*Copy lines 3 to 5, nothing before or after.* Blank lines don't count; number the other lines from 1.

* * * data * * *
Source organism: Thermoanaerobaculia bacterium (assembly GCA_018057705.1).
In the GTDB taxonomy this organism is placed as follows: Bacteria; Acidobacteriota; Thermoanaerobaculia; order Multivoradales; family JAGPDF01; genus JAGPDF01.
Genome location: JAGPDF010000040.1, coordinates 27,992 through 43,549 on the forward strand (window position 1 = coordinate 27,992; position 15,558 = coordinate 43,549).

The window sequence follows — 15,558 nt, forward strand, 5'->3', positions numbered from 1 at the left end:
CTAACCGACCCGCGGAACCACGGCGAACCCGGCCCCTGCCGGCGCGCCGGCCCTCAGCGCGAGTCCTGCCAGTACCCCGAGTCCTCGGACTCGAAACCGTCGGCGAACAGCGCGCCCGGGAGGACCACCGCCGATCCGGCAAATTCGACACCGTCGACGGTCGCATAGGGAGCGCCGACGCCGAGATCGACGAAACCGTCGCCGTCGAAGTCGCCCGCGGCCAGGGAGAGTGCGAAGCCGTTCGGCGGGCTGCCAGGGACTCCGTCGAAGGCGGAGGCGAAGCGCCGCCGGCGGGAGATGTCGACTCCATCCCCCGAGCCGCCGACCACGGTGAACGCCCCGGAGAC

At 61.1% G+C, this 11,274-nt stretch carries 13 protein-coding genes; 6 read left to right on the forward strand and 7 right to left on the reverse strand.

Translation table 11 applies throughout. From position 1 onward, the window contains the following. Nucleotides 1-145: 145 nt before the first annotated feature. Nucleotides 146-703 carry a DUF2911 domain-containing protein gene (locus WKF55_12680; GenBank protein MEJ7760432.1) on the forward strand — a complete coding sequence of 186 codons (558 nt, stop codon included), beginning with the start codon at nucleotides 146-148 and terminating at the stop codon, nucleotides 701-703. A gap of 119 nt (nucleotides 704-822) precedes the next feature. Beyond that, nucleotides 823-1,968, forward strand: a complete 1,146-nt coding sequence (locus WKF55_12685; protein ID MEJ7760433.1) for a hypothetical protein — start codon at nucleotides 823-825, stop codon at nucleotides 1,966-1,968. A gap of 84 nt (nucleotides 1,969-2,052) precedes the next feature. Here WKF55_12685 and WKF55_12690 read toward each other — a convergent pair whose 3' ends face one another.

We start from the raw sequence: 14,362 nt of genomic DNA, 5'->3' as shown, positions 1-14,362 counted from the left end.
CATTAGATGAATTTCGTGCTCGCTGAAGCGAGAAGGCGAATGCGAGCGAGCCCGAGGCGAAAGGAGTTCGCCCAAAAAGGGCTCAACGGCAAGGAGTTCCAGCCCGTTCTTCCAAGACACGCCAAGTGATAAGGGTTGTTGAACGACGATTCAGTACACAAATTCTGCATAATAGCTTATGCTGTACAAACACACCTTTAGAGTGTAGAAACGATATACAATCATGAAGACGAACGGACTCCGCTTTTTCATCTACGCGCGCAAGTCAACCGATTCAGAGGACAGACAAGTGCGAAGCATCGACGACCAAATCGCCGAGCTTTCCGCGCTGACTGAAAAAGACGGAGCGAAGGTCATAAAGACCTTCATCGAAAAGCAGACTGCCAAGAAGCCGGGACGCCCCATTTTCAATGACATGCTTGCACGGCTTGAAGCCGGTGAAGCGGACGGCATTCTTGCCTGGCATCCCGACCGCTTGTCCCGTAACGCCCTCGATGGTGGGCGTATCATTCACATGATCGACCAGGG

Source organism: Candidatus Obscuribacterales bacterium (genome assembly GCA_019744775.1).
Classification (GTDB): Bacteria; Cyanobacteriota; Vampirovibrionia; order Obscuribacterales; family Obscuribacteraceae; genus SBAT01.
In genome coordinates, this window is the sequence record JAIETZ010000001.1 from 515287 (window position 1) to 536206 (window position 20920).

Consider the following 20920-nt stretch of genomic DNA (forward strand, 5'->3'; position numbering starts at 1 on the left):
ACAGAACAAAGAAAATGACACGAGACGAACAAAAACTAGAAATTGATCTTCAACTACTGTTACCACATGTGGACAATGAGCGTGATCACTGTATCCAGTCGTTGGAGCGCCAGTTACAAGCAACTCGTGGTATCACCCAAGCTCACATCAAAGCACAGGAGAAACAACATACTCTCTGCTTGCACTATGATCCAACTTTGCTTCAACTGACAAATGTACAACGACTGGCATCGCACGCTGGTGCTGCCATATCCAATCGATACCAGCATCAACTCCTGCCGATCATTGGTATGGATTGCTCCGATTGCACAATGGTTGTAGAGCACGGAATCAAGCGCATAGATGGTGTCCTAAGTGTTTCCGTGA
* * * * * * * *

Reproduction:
Genome location: JAGPDF010000040.1, coordinates 27,992 through 43,549 on the forward strand (window position 1 = coordinate 27,992; position 15,558 = coordinate 43,549).

The window sequence follows — 15,558 nt, forward strand, 5'->3', positions numbered from 1 at the left end:
CTAACCGACCCGCGGAACCACGGCGAACCCGGCCCCTGCCGGCGCGCCGGCCCTCAGCGCGAGTCCTGCCAGTACCCCGAGTCCTCGGACTCGAAACCGTCGGCGAACAGCGCGCCCGGGAGGACCACCGCCGATCCGGCAAATTCGACACCGTCGACGGTCGCATAGGGAGCGCCGACGCCGAGATCGACGAAACCGTCGCCGTCGAAGTCGCCCGCGGCCAGGGAGAGTGCGAAGCCGTTCGGCGGGCTGCCAGGGACTCCGTCGAAGGCGGAGGCGAAGCGCCGCCGGCGGGAGATGTCGACTCCATCCCCCGAGCCGCCGACCACGGTGAACGCCCCGGAGAC